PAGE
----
May 05, 2005 03:35PM
By Don Kindred
The ever-changing Internet is feeding on itself. What has happened on the web in the last ten years is absolutely mind boggling. As technology keeps moving us forward, it has taken a logarithmic effect; the more it grows, the faster it grows. We are now seeing an increase in usage as high-speed Internet connections reached 37.9 million subscribers in the U.S. last year, according to a report released by the Federal Communications Commission (FCC). Ninety-nine percent of the U.S. population is now able to subscribe to broadband. That’s a huge growth rate in a very short time.
The Internet has just had its 35th birthday this year and what it is today couldn’t have even been imagined those few short years ago.
Introducing Internet2…Imagine a professor teaching hundreds of students worldwide from a desktop computer located in his or her office. Imagine two orchestras separated by hundreds of miles playing symphonies in perfect synchronization. Imagine surgeons providing live assistance to medical personnel in remote areas. This is today’s reality brought to you by Internet2, limited only by your imagination.
Internet2 is the preeminent national computer network for research and education aimed at developing and deploying advanced computer technologies for the networked world. It also fosters partnerships and collaboration between universities, government labs and corporations.
Internet2 uses Abilene, an advanced, yet stable high-speed, low latency backbone network to connect over 200 universities, government labs and corporations via gigaPoP’s – the regional networks that connect to Abilene. It also connects to many international networks, allowing Internet2 members to collaborate with researchers around the world.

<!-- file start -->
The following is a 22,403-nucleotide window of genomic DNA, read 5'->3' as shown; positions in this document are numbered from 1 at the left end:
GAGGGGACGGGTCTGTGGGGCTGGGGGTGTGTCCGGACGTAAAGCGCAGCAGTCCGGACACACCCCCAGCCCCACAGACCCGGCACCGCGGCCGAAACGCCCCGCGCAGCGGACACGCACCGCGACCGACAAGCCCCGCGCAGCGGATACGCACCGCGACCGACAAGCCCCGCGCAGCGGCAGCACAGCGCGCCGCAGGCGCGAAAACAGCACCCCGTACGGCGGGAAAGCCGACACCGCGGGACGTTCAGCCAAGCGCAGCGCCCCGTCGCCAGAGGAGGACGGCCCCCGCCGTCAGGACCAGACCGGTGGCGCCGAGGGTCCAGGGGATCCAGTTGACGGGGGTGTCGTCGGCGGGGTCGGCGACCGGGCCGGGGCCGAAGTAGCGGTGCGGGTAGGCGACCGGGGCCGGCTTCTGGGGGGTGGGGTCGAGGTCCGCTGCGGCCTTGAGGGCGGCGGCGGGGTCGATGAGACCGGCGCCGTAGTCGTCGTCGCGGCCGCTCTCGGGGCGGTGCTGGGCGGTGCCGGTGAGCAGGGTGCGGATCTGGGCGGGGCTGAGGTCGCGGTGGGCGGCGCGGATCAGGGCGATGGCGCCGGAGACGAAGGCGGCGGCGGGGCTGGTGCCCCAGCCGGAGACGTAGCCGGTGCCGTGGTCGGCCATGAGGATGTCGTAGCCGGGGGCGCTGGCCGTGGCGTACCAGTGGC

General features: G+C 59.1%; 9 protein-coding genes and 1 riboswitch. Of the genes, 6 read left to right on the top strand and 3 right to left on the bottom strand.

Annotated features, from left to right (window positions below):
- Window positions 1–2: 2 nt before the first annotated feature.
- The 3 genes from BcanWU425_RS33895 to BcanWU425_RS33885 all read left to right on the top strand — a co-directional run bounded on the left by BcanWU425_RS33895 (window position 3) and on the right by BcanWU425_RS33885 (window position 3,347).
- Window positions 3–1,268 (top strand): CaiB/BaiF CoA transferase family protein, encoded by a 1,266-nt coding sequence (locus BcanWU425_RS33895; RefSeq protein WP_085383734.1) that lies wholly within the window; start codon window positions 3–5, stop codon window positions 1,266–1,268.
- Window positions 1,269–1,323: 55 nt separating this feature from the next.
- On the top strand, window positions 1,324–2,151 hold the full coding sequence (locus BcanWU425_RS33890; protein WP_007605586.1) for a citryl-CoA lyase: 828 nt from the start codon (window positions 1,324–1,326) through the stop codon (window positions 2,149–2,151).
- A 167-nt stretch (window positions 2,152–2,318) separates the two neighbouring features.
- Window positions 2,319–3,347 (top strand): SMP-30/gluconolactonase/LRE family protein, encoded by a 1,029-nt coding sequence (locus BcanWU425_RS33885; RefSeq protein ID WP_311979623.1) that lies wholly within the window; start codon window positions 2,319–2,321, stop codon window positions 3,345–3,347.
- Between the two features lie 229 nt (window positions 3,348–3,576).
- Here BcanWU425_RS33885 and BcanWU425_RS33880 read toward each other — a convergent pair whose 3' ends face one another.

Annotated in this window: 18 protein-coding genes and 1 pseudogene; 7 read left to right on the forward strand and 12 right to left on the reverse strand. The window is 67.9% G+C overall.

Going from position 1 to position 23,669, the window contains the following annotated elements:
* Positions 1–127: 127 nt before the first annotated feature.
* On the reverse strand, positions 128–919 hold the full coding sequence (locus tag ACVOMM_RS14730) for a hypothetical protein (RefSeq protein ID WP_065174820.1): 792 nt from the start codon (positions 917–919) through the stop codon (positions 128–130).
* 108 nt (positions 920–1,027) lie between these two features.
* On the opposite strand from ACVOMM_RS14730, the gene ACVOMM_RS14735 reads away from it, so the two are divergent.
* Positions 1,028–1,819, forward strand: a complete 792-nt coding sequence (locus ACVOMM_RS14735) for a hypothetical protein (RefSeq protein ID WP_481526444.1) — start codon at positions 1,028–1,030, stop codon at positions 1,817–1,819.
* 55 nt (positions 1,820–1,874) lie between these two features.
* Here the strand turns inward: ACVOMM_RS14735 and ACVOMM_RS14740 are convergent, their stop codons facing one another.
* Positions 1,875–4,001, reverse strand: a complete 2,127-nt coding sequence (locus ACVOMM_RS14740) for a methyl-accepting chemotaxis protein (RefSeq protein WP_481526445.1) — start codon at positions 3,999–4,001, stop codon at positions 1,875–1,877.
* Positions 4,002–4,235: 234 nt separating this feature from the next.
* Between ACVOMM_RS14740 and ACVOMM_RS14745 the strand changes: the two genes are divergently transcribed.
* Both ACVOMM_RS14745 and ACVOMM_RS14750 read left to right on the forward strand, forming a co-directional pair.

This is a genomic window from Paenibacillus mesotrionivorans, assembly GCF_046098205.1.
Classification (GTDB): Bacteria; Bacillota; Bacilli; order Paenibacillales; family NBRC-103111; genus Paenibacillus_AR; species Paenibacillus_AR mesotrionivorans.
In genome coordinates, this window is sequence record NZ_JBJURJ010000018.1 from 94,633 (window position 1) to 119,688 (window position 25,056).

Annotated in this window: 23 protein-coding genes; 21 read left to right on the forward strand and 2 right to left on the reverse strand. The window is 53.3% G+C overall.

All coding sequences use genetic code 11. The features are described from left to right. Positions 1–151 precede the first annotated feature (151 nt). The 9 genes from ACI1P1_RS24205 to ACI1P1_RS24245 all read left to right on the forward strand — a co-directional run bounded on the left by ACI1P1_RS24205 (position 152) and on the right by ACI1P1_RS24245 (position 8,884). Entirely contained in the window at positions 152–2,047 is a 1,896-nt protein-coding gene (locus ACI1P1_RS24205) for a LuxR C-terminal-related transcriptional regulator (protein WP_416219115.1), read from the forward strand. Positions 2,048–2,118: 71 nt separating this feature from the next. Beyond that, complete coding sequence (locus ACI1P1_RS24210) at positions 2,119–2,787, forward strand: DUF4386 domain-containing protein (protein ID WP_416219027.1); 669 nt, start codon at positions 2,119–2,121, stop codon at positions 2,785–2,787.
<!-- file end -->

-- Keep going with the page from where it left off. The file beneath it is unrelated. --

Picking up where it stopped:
Internet2 work focuses on the following areas: Applications drive the networks by allowing communication and cooperation between researchers. The primary applications are tele-immersion, virtual laboratories, digital libraries, and distributed instruction Middleware is the software that binds the applications layer and the network layer and provides services for applications such as directories and security. Directories, identifiers, authentication, authorization and Public Key Infrastructure (PKI) are examples of middleware. For more information, see the middleware primer. - Advanced Networks – while the research is connected to applications and middleware, Internet2 strives to provide cutting edge network infrastructure, such as Abilene and the gigaPoPs, as well as connections to international networks.- Engineering is closely allied with the advanced networks and identifies, develops, and tests technologies that make the infrastructure work such as IPSEC, IPv6, quality of service, and measurement of network traffic. - Partnerships – Internet2 fosters collaboration among universities, government labs and corporations because no Internet research occurs in a vacuum. Successful development and deployment of useful, large-scale applications inevitably requires the cooperation of many people.
In a big and complex world, where communications and partnerships are global, and where technology dependence only grows, the need for innovative and revolutionary applications is more than obvious. The ingenious minds of researchers devise new ways that exploit the high speed of massive information transfer enabled by the Internet2 network to create applications that revolutionize human processes and interaction. For example, Fujitsu Labs of America at College Park (FLA-CP) hosts the School of the Internet (SOI) whose mission is to support advanced videoconferencing between universities. On November 9 of last year, FLA-CP broadcast its first live remote lecture from its studio to a classroom at Keio University in Japan. The lecture traveled via FLA-CP’s MAX connection over Internet2’s high-speed network and demonstrated the abilities of leading edge network properties like the next generation protocol - IPv6. We’ll look more into IPv6 later as this is exciting new stuff as well.
Technology is feeding on itself, no doubt about it. When you think about it, the discovery of electricity was barely over a hundred years ago and what we’ve done with it in its comparatively short lifetime reinforces that statement. Now, what we do with it in the next hundred years is a huge responsibility, because of that very growth rate. We had best be sure it has a good diet to thrive on. It is, after all, our Internet. b